LABSCON – Scottsdale, Ariz. – A new threat actor that has infected a Middle Eastern telecommunications company and several ISPs and universities in the Middle East and Africa is responsible for two “extremely complex” malware platforms – but much about the group remains shrouded in mystery, according to new research revealed here today .
SentintelLabs researchers, who shared their findings at the first-ever LabsCon security conference, named the group Metador, based on the phrase “I am meta” that appears in the malicious code and the fact that the server messages are typically in Spanish. The group is believed to have been active since December 2020, but has successfully flown under the radar over the past few years. Juan Andrés Guerrero-Saade, senior director of SentinelLabs, said the team shared information about Metador with researchers at other security firms and government partners, but no one knew anything about the group.
Guerrero-Saade and SentinelLabs researchers Amitai Ben Shushan Ehrlich and Aleksandar Milenkoski published a blog post and technical details about the two malware platforms, metaMain and Mafalda, hoping to find more victims who have been infected. “We knew where they were, not where they are now,” Guerrero-Saade said.
MetaMain is a backdoor that can log mouse and keyboard activity, take screenshots and exfiltrate data and files. It can also be used to install Mafalda, a highly modular framework that allows attackers to collect system and network information and other additional features. Both metaMain and Mafalda operate exclusively in memory and do not install themselves on the system’s hard drive.
The malware’s name is believed to be inspired by Mafalda, a popular Spanish-language cartoon from Argentina that regularly comments on political issues.
Metador configured unique IP addresses for each victim, ensuring that even if a command and control is exposed, the rest of the infrastructure remains operational. This also makes it extremely difficult to find other victims. It’s often the case that when researchers uncover attack infrastructure, they find information belonging to multiple victims — helping to map the scope of the group’s activities. Because Metador keeps its targeting campaigns separate, researchers have only a limited view of Metador’s operations and what kinds of victims the group targets.
What the group doesn’t seem to mind, however, is mixing with other strike groups. The Middle Eastern telecommunications company that was one of Metador’s victims was already compromised by at least 10 other nation-state attack groups, the researchers found. Many of the other groups appeared to be affiliated with China and Iran.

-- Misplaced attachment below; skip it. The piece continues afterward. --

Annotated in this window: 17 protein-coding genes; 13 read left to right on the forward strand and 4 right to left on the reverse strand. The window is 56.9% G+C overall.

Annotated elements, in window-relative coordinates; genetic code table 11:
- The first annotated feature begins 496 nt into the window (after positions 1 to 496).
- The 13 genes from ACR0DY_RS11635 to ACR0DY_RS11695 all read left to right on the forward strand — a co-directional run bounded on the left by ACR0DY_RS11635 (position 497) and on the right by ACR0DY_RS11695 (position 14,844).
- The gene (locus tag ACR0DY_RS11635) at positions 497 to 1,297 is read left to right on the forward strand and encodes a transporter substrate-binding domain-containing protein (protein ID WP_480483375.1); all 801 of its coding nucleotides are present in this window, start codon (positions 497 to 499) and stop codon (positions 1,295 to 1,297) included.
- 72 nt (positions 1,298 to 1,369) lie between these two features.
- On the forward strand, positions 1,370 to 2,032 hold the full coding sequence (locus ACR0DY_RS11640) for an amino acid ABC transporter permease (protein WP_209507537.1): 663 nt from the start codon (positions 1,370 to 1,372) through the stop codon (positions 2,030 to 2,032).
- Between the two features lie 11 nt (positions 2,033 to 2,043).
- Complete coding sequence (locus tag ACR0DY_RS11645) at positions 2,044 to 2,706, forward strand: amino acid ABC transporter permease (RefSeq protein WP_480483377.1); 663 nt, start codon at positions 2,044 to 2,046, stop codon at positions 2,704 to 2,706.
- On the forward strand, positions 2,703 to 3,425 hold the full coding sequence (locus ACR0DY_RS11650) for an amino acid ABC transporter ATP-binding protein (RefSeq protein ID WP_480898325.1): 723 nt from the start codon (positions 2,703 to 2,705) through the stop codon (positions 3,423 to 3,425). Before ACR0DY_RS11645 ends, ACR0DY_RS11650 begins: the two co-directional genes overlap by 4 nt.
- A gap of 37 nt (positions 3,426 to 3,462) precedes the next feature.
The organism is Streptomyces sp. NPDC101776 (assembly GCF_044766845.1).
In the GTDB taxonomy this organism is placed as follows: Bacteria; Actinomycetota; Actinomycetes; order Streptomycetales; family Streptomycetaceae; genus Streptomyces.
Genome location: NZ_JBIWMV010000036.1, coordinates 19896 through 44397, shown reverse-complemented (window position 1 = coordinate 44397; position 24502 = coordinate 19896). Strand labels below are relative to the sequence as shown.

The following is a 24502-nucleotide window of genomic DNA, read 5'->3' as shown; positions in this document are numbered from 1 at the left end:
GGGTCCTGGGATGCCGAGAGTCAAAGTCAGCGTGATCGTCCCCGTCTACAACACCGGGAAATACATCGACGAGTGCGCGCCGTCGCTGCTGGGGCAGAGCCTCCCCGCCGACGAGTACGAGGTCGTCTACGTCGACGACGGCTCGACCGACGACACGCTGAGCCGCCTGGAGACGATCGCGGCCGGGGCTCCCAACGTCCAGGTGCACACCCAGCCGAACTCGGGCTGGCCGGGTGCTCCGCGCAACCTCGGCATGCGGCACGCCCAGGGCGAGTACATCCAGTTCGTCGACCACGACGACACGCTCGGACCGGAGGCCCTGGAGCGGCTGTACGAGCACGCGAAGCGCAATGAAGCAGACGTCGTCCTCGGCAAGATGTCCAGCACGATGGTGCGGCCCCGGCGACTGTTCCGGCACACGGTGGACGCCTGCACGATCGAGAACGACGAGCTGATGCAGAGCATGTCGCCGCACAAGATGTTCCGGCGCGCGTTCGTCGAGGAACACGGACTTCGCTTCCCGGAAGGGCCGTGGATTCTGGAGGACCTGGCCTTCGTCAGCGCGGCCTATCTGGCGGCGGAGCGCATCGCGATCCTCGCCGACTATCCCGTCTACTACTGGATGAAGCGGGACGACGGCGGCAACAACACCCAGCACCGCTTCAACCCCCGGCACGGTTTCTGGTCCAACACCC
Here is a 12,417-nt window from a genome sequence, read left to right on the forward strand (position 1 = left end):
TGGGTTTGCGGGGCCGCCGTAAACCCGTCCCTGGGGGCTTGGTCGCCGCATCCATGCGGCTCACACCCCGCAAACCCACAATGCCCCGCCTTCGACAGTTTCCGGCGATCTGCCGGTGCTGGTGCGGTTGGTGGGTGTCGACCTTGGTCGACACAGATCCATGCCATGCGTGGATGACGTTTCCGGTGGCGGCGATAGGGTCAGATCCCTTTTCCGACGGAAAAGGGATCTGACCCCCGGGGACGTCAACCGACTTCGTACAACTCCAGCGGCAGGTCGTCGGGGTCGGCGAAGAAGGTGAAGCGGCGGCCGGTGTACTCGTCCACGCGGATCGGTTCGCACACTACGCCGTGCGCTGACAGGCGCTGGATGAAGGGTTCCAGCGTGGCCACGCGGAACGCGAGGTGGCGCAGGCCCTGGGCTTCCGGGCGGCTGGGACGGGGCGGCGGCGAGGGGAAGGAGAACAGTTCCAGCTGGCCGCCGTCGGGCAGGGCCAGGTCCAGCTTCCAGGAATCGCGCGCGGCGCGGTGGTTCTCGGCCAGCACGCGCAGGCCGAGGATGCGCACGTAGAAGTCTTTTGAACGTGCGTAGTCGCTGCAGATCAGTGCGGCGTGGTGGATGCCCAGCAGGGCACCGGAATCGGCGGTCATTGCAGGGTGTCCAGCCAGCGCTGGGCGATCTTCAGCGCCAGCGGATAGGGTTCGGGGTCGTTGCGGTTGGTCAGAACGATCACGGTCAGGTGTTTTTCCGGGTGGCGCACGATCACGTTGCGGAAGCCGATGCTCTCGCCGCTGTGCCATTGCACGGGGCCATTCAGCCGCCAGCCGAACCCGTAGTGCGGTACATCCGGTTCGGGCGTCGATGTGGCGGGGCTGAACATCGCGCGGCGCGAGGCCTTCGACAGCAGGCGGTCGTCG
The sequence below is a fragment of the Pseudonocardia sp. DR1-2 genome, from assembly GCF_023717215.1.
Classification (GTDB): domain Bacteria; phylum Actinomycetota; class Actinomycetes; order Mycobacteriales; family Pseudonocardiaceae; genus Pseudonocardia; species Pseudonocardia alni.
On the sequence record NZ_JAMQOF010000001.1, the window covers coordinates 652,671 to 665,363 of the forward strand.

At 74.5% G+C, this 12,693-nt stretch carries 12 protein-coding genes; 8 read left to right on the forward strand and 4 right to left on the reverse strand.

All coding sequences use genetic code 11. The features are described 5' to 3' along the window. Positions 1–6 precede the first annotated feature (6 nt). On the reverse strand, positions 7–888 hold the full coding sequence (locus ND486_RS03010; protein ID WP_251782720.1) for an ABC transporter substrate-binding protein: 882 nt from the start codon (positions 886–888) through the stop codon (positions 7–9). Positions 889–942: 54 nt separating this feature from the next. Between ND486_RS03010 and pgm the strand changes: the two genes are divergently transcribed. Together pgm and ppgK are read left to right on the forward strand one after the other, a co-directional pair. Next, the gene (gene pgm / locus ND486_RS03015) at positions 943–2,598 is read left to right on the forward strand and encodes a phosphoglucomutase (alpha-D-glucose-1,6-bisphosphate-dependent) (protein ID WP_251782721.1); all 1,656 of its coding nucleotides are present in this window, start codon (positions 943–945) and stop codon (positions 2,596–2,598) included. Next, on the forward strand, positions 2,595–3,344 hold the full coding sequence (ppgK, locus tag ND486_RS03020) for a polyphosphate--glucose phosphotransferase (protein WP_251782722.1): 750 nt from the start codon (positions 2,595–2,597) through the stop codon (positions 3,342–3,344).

Multiple threat groups targeting the same system are sometimes referred to as a “threat magnet” as they attract and host the different groups and malware platforms simultaneously. Many nation-state actors take their time to remove traces of infection from other groups, even going so far as to patch the bugs used by the other groups, before conducting their own attack activities. The fact that Metador infected malware on a system already compromised (repeatedly) by other groups suggests that the group doesn’t care what the other groups would do, the SentinelLabs researchers said.
It is possible that the telecommunications company was a high-value target that the group was willing to take the risk of detection, since the presence of several groups on the same system increases the likelihood that the victim will notice something wrong.
Although the group appears to be extremely well-resourced — as evidenced by the technical complexity of the malware, the group’s advanced operational security to avoid detection, and the fact that it is under active development — Guerrero-Saade warned that it was not enough to establish that there was nation-state involvement. It is possible that Metador could be the product of a contractor working on behalf of a nation-state, as there are indications that the group was highly professional, Geurrero-Saade said. And the members may have previous experience carrying out these kinds of attacks at this level, he noted.
“We view the discovery of Metador as a shark fin breaking the surface,” the researchers wrote, noting that they have no idea what’s going on underneath. “It’s a cause for alarm, underscoring the need for the security industry to proactively evolve toward detecting the true upper crust of threat actors currently traversing networks with impunity.”